"Like my companion, who saw all that I saw of the first three lights, I formerly had always been a skeptic as to the existence of spirits; now I know that there is a spiritual world. My brother, a physician, had been equally skeptical until he saw, near our home at Listowel, similar lights containing spiritual beings and was obliged to admit the genuineness of the phenomena."

"In whatever country we may be, I believe that we are for ever immersed in the spiritual world; but most of us cannot perceive it on account of the unrefined nature of our physical bodies. Through meditation and psychical training one can come to see the spiritual world and its beings. We pass into the spirit realm at death and come back into the human world at birth; and we continue to reincarnate until we have overcome all earthly desires and mortal appetites. Then the higher life is open to our consciousness and we cease to be human; we become divine beings." (Recorded in Oxford, England, August 12, 1911.)

[Ref. cc1:] JEROME CLARK AND LOREN COLEMAN:

The authors quote the following report:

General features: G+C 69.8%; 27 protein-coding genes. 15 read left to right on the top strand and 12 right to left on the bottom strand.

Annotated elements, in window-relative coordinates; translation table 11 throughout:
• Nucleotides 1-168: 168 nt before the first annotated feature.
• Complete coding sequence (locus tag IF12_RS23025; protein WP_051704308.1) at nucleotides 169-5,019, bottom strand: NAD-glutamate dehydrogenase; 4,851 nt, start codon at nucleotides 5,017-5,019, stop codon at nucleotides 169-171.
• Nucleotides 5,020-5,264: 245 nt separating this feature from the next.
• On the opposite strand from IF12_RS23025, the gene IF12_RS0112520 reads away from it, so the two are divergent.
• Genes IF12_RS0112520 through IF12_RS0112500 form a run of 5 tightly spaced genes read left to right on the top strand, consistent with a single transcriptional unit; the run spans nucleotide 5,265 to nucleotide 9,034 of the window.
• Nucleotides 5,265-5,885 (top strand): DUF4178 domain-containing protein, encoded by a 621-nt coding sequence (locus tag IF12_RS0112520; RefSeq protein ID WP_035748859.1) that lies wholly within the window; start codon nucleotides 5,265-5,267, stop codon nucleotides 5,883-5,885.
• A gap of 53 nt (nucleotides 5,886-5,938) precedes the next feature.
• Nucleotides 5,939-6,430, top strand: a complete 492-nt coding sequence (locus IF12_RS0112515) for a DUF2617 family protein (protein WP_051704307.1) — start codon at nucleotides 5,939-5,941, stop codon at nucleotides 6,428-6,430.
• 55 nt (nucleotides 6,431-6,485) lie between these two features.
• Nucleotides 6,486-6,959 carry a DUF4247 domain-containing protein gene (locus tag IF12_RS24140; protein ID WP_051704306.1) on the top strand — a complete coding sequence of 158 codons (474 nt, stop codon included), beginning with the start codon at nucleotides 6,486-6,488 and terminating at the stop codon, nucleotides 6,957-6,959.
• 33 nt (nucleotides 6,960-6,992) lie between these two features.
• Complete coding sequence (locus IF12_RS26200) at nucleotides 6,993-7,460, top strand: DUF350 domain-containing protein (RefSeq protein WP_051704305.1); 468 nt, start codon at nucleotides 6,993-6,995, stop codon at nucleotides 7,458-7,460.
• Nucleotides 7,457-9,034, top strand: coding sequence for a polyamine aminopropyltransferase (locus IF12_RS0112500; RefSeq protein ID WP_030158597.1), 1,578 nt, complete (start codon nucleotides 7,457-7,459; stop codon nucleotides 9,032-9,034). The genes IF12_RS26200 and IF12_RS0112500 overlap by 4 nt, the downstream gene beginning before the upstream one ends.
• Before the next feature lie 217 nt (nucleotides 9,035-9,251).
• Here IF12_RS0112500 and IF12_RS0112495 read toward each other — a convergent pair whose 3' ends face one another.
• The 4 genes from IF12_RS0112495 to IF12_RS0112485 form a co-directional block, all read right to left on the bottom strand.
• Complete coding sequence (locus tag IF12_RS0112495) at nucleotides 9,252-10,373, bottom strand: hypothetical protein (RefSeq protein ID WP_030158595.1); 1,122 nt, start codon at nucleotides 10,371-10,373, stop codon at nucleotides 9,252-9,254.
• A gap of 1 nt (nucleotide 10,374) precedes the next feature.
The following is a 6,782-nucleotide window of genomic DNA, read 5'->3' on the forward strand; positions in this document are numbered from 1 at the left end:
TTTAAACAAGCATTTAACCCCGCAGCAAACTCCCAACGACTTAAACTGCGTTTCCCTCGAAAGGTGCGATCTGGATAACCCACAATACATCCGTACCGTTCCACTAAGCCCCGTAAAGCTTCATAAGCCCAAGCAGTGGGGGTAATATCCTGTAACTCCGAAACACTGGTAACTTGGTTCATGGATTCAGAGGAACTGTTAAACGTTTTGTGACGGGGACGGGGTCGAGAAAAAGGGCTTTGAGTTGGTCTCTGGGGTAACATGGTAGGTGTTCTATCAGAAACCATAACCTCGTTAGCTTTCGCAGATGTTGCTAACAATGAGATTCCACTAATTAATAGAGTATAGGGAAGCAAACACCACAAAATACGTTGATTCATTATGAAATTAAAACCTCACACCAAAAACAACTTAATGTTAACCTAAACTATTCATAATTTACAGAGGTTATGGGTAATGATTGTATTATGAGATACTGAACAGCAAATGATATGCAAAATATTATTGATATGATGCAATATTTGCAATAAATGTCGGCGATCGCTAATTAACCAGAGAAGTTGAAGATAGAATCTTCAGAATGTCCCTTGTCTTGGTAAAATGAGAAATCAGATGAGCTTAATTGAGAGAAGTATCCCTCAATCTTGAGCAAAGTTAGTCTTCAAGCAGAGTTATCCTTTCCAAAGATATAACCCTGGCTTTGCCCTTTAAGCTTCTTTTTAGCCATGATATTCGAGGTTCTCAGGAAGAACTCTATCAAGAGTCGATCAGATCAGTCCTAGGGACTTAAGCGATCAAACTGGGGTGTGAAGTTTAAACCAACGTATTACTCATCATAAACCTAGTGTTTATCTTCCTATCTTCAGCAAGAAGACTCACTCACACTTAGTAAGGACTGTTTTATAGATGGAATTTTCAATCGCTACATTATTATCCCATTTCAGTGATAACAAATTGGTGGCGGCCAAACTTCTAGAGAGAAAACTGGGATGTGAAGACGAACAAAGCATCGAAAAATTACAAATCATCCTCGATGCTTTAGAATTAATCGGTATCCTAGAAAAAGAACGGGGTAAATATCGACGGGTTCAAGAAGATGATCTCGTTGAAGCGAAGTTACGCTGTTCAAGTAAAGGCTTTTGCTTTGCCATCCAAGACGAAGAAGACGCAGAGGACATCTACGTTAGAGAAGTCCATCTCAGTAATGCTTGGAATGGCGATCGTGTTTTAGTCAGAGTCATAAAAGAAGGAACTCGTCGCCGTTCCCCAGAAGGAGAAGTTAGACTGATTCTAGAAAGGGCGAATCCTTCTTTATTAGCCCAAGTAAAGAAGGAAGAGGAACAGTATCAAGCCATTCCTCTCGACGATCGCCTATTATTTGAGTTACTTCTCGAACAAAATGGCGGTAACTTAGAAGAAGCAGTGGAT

"Some few weeks before Christmas, 1910, at midnight on a very dark night, I and another young man (who, like myself, was then about twenty - three years of age) were on horseback on our way home from Limerick. When near Listowel we noticed a light about half a mile ahead. At first it seemed to be no more than a light in some house; but as we came nearer to it and it was passing out of our direct line of vision we saw that it was moving up and down, to and fro, diminishing to a spark, then expanding into a yellow luminous flame. Before we came to Listowel we noticed two lights, about one hundred yards to our right, resembling the light seen first. Suddenly each of these lights expanded into the same sort of yellow luminous flame, about six feet high by four feet broad. In the midst of each flame we saw a radiant being having human form. Presently the lights moved toward one another and made contact, whereupon the two beings in them were seen to be walking side by side. The beings' bodies were formed of some dazzling radiance, white like the radiance of the sun, and much brighter than the yellow light or aura surrounding them. So dazzling was the radiance, like a halo, round their heads that we could not distinguish the countenances of the beings; we could only distinguish the general shape of their bodies; though their heads were very clearly outlined because this halo-like radiance, which was the brightest light about them, seemed to radiate from or rest upon the head of each being. As we traveled on, a house intervened between us and the lights and we saw no more of them. It was the first time we had ever seen such phenomena, and in our hurry to get home we were not wise enough to stop and make further examination. But ever since that night I have frequently seen, both in Ireland and in England, similar lights with spiritual beings in them."